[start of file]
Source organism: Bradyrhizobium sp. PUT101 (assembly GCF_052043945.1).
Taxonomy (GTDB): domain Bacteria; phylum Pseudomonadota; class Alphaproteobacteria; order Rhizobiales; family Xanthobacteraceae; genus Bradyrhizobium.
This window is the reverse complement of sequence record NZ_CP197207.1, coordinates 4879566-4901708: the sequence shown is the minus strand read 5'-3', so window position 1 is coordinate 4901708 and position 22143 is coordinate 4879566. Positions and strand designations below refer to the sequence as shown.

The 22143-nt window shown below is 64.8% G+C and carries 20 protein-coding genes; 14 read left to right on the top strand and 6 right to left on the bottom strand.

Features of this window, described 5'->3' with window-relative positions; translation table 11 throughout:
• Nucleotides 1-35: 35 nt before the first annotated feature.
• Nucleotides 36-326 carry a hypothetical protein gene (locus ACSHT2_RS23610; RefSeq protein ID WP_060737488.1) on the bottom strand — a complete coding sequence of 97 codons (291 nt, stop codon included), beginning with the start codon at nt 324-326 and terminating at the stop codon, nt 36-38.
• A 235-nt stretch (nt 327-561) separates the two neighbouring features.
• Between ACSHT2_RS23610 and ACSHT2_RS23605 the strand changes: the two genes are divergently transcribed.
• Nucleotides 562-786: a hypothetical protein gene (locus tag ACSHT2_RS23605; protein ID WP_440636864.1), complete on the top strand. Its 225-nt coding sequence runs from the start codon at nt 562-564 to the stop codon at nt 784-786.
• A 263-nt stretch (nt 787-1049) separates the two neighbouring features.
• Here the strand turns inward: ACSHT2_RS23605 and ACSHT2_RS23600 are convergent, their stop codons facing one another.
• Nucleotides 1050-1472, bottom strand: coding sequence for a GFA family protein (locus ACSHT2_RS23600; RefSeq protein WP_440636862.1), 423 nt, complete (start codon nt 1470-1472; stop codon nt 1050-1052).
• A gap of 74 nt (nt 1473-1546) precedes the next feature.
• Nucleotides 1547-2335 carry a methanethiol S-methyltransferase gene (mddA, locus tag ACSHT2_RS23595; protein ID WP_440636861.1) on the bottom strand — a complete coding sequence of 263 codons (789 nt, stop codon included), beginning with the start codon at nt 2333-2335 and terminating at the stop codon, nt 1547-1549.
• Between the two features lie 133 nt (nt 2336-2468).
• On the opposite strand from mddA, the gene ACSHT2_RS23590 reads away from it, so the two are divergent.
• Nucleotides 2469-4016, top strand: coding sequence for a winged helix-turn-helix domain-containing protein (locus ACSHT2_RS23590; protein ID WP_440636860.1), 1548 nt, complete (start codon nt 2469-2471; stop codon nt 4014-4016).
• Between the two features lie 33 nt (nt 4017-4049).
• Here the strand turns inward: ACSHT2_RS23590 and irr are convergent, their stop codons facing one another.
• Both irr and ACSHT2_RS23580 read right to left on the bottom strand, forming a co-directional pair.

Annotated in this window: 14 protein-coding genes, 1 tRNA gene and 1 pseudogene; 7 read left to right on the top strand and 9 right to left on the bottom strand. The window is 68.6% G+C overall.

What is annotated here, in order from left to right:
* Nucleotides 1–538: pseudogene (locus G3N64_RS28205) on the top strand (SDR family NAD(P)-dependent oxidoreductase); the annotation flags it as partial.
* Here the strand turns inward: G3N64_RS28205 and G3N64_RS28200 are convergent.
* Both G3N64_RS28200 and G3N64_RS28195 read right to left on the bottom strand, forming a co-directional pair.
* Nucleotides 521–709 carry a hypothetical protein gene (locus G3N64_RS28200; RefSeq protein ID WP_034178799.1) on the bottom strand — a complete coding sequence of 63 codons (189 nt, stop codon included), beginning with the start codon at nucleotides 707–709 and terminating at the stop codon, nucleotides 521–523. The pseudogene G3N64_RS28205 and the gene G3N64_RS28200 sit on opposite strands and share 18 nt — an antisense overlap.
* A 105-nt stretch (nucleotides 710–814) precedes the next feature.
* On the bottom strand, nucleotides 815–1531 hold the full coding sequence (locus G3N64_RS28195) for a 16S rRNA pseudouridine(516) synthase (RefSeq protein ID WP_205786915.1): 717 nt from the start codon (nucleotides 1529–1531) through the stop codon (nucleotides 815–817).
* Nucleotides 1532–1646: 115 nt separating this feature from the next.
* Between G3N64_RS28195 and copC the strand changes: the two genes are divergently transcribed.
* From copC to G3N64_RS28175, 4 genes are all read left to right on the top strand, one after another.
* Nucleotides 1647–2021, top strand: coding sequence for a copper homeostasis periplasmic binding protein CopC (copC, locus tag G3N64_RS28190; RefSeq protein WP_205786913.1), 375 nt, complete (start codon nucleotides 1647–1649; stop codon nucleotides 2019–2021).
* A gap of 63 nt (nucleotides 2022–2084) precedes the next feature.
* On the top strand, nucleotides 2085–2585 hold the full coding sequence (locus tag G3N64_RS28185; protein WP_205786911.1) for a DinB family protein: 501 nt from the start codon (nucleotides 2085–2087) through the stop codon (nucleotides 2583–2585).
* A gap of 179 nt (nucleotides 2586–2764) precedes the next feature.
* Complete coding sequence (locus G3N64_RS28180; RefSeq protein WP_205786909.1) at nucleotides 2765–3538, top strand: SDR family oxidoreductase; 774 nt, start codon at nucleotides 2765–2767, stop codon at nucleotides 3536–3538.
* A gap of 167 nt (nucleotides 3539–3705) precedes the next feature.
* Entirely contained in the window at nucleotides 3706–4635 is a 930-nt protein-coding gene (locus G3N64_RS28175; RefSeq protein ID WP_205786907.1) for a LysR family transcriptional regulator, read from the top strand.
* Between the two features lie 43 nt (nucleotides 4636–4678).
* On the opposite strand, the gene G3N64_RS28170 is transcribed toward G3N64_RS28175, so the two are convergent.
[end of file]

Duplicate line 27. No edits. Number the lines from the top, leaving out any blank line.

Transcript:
* Nucleotides 521–709 carry a hypothetical protein gene (locus G3N64_RS28200; RefSeq protein ID WP_034178799.1) on the bottom strand — a complete coding sequence of 63 codons (189 nt, stop codon included), beginning with the start codon at nucleotides 707–709 and terminating at the stop codon, nucleotides 521–523. The pseudogene G3N64_RS28205 and the gene G3N64_RS28200 sit on opposite strands and share 18 nt — an antisense overlap.